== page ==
Giving gifts from your kitchen

THEY say it's the thought that counts, and what could be more thoughtful than going to the trouble of making your own Christmas gifts?

Not only will it save you cash, you'll earn lots of brownie points from your appreciative loved ones in the process.

In her new book, Gifts From Your Kitchen, Deborah Nicholas writes: "I truly believe that each gift given should mean something, both to the creator and the recipient.

"Anyone can buy a CD or a movie but it means something special when you take the time to create a batch of cupcakes."

Here are some of the author's gift ideas to try at home, along with suggestions for how to present them.


(Makes 24)


200g good-quality dark chocolate

150g freeze-dried fruits

100g chopped mixed nuts


Place the chocolate in a heatproof bowl over a pan of boiling water. Do not allow the bowl to touch the water. Stir until melted.

Remove from heat and stir in half the freeze-dried fruit and three-quarters of the  nuts.

 Stir until all  fruit and nuts are covered in chocolate and spoon into button or sweet moulds. 

While the chocolate is still wet, sprinkle the remaining fruit and nuts over the top of each button. 

Allow to set completely before removing from the button tray.

TOP TIP: Drop a handful of the buttons into a gift bag and embellish with a customised bag topper.


(Makes enough to cover 30 square centimetres before it is broken into pieces)


200g caster sugar

60ml water

2 tbsp strongly flavoured honey

150g golden syrup

150g salted peanuts

1 tsp vanilla extract

1 tsp ground cinnamon

25g soft butter

1 tsp bicarbonate of soda


Take out a large sheet of baking paper and set it beside the stove ready to receive the brittle once it is ready to pour.

Add the sugar, water, honey and syrup to a pan and gently bring to the boil. 

Turn up the heat and let it boil seriously for 10 minutes. 

It will be smoking by then so be warned! (Stand over it all the time to make sure it does not catch.) Be very careful as the sugar will be seriously hot.

Take the pan off the heat and, with a wooden spoon, stir in the nuts, followed by the vanilla, cinnamon, butter and bicarbonate of soda.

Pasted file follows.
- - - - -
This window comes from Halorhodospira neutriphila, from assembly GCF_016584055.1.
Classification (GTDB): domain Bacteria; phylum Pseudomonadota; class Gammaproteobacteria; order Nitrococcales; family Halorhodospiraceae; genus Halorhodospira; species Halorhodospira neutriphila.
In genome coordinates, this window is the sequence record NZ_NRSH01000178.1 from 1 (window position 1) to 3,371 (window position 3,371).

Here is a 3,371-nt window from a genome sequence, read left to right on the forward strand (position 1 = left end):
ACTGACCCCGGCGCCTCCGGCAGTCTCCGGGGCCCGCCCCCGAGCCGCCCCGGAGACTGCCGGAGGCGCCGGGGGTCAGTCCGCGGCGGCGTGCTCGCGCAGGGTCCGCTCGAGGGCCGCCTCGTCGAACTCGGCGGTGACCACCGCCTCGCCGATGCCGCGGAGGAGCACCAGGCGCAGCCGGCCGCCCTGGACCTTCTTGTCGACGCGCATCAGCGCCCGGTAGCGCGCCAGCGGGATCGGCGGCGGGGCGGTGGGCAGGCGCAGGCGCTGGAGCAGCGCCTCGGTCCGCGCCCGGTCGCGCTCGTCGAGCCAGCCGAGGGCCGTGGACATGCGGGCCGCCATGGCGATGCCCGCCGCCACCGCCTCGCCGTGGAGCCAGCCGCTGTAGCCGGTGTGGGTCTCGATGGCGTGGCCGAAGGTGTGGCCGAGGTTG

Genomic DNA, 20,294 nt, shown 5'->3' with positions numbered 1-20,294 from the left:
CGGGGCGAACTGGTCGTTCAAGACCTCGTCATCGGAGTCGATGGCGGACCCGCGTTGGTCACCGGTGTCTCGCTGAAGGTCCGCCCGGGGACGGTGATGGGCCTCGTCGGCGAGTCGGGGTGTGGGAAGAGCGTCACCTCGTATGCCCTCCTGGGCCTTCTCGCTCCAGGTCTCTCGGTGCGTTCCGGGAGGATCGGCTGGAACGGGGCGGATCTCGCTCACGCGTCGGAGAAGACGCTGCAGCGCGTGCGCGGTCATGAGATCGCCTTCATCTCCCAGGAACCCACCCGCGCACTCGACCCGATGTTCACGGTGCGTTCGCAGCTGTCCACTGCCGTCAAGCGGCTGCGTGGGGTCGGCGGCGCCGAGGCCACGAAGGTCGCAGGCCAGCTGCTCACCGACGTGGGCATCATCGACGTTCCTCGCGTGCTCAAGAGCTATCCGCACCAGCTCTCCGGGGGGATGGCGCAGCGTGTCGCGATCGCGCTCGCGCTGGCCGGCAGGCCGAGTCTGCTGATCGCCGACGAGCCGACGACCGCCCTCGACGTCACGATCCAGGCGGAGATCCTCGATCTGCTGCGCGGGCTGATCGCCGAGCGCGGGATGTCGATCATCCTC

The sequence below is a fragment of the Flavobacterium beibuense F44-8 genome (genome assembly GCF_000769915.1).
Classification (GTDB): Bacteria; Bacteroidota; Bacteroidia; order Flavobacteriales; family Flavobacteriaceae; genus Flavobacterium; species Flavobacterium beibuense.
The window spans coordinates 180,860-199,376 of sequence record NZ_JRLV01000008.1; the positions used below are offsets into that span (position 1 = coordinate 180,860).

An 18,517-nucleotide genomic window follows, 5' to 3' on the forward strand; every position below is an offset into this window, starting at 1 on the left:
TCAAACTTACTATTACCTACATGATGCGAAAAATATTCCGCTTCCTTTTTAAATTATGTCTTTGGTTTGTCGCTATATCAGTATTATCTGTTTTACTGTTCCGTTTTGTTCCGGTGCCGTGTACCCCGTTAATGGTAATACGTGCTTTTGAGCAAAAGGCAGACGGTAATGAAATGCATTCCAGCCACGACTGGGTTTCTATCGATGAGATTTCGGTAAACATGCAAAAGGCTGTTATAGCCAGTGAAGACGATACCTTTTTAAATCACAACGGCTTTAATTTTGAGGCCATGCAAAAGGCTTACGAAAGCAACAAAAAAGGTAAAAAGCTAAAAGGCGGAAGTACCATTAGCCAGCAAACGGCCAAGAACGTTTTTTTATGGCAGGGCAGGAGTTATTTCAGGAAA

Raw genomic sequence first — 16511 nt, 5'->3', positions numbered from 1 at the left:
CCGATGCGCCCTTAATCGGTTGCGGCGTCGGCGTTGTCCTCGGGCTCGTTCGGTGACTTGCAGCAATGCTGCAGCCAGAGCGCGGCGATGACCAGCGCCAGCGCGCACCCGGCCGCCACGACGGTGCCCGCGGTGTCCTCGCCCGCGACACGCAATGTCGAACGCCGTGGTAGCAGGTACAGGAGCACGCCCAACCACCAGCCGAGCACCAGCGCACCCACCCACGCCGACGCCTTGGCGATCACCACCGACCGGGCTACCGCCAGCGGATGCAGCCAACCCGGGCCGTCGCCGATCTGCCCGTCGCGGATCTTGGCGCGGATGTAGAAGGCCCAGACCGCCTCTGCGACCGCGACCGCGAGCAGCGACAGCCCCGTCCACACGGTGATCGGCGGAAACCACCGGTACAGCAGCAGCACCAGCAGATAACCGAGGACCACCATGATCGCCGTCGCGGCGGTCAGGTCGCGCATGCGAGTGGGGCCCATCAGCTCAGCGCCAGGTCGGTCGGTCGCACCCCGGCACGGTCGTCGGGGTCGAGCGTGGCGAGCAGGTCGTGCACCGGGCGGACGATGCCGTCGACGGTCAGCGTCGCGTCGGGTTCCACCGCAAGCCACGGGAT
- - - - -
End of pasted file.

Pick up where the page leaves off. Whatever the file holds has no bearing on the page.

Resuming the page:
You will have a golden, frothy, hot and gooey mix.

 Quickly pour this on to the baking paper and, using an oiled wooden spoon, coax and pull it to make a nut-studded sheet, puddle-shaped rather than heaped.

Leave it to cool, then break into pieces and store in an airtight container in the refrigerator. Eat within 14 days.

TOP TIP: Peanut brittle is best presented in either greaseproof bags or glass jars. Glass jars keep the air away from the brittle, allowing the brittle to last a little longer. 

 Melt some good-quality dark chocolate over a pan of boiling water  and carefully dip each piece of peanut brittle in the chocolate. 

Leave to harden on a cooling rack.


(The quantities in this recipe make three 250ml jars)


red cabbage, thinly sliced

10 tbsp table salt

400ml distilled white vinegar

1 tsp white peppercorns

1 tsp five-spice powder

3 whole cloves

1 tsp light mustard seeds


Place the red cabbage in a large bowl, covering each layer as you go with a sprinkling of salt. Cover and set aside overnight.

The following day, rinse the cabbage with cold water until all the salt has been removed.

Sterilise the jars and lids by placing face down in a preheated oven at 140°C for 20 minutes.

Meanwhile, place the vinegar and spices in a heavy based saucepan and boil rapidly for about five minutes. 

Add the cabbage and stir until fully covered with the vinegar and heated through.

Spoon mix into the sterilised jars and make sure the cabbage is submerged in the spiced vinegar. Never put hot liquid into cold jars or cold  into hot jars.

TOP TIP: Present with a handmade label and  ribbon. Store in the sealed jars for up to a year. Once opened, refrigerate and eat within three months.

HANDMADE: Peanut brittle.

HANDMADE: Peanut brittle.